The IP address is the most common address to access and configure wireless routers from a web browser. It’s a default address because specific IP address ranges are reserved for different types of networks, and is reserved for networks such as your home LAN. 

The story of this IP address is deeper than you might think, but before we get into that we’ll cover the bare basics of what an IP address is.

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    IP Addresses: The Quick Version

    First, is an example of an IP (internet protocol) address. The internet is a vast computer network that routes trillions and trillions of data bits around. Those packets have to be sent around in an orderly fashion, which requires a strict set of rules. This set of rules (or “protocol”) is known as TCP/IP. That’s short for Transfer Control Protocol/Internet Protocol. 

    TCP/IP breaks down information (such as a JPEG or an email) into small uniform packets. These packets are like postage envelopes. There’s a destination and origin address on each one. Every time the packet passes through a network router, it’s sent on its way, getting closer to its final destination with each hop.

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    The number is an example of that address format. In short, it’s the address of your router on the network. Any packets with that address go to the router directly.

    Private vs. Public IP Addresses

    Here’s where it gets tricky. The address is one of two addresses assigned to your router. All local devices connected to the router via WiFi or Ethernet see that address, but the router IP address is entirely different on the internet-facing side of the router.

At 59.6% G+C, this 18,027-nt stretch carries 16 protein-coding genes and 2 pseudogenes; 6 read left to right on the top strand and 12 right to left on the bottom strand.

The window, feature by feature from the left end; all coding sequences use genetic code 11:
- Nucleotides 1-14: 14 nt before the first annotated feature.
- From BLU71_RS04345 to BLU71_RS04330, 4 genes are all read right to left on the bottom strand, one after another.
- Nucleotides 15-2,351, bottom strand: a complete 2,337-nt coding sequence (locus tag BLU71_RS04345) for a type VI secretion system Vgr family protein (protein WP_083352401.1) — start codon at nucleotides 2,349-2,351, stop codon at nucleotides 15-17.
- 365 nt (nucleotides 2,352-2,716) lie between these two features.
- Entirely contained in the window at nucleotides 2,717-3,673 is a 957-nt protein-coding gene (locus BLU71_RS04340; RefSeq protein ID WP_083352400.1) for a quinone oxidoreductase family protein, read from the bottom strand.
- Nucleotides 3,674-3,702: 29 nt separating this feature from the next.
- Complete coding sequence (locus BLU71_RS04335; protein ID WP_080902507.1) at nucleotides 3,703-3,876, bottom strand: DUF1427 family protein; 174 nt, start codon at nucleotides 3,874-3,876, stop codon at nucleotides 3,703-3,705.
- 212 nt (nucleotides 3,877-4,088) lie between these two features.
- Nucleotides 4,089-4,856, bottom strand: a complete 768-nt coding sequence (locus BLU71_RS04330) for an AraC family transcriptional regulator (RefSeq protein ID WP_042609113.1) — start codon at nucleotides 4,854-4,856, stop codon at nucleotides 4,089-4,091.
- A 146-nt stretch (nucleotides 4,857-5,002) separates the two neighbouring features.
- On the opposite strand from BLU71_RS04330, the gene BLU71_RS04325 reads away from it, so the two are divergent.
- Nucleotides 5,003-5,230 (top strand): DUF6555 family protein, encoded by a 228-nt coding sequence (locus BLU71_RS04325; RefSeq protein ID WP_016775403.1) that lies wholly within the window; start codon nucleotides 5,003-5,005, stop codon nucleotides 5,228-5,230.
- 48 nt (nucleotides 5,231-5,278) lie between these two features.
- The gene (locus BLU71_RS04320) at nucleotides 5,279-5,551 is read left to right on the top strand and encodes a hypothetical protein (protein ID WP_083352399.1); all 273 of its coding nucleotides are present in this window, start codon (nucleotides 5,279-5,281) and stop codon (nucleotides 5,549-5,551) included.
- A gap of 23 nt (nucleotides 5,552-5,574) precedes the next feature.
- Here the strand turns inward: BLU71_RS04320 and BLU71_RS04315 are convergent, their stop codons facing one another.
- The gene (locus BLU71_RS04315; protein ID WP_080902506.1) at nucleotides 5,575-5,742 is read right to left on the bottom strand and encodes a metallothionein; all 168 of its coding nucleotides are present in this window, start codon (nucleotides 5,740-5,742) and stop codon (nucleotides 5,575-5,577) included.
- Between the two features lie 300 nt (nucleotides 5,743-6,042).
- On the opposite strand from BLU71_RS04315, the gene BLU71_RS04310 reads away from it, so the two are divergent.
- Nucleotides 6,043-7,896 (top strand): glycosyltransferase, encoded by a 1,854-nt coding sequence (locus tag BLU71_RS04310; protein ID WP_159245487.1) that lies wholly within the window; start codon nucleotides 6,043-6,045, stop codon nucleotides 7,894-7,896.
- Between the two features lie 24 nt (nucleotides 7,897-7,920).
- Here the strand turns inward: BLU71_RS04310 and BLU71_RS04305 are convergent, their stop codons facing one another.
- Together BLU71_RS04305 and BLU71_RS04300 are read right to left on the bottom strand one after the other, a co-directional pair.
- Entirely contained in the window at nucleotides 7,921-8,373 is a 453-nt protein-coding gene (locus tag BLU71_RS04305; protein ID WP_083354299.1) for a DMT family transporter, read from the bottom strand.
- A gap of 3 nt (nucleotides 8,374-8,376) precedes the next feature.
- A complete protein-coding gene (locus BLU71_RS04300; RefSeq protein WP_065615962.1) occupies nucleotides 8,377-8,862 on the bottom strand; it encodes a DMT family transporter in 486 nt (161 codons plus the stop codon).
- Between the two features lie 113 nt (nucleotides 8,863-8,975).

These are the private and public IP addresses. The private address is the one you see as a member of the local network, and the public address is the one the entire internet sees.

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    This means that all devices in your home share the same IP address on the internet. This is one of the reasons you don’t want just anyone using your internet connection! After all, your location and identity are tied to your public IP address.

    Your Internet Service Provider (ISP) assigns the public IP address and usually, you don’t have any control over it. It may change every time your internet connection disconnects or, if you pay for the privilege, you can get a static IP address that never changes.

    Network Address Translation

    So, if all of your devices are connected to the router but only have one public IP address, how does it know which device on the local network should get which packet? That’s the entire purpose of a router, to make sure that packets are routed to the correct place.

    When routing packets arrive at their public IP address, the router uses a Network Address Translation (NAT) table to record which local device the packet is meant for. So if a laptop on requested data from a website, that would have been noted in the record and sent to the correct private IP address.